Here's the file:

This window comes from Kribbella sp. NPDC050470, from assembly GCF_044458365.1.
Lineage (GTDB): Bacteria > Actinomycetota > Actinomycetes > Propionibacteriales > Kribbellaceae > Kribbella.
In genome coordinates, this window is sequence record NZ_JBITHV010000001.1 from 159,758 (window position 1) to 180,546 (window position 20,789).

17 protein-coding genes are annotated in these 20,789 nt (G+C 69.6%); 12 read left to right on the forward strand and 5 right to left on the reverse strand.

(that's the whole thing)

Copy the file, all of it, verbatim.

This window comes from Kribbella sp. NPDC050470, from assembly GCF_044458365.1.
Lineage (GTDB): Bacteria > Actinomycetota > Actinomycetes > Propionibacteriales > Kribbellaceae > Kribbella.
In genome coordinates, this window is sequence record NZ_JBITHV010000001.1 from 159,758 (window position 1) to 180,546 (window position 20,789).

17 protein-coding genes are annotated in these 20,789 nt (G+C 69.6%); 12 read left to right on the forward strand and 5 right to left on the reverse strand.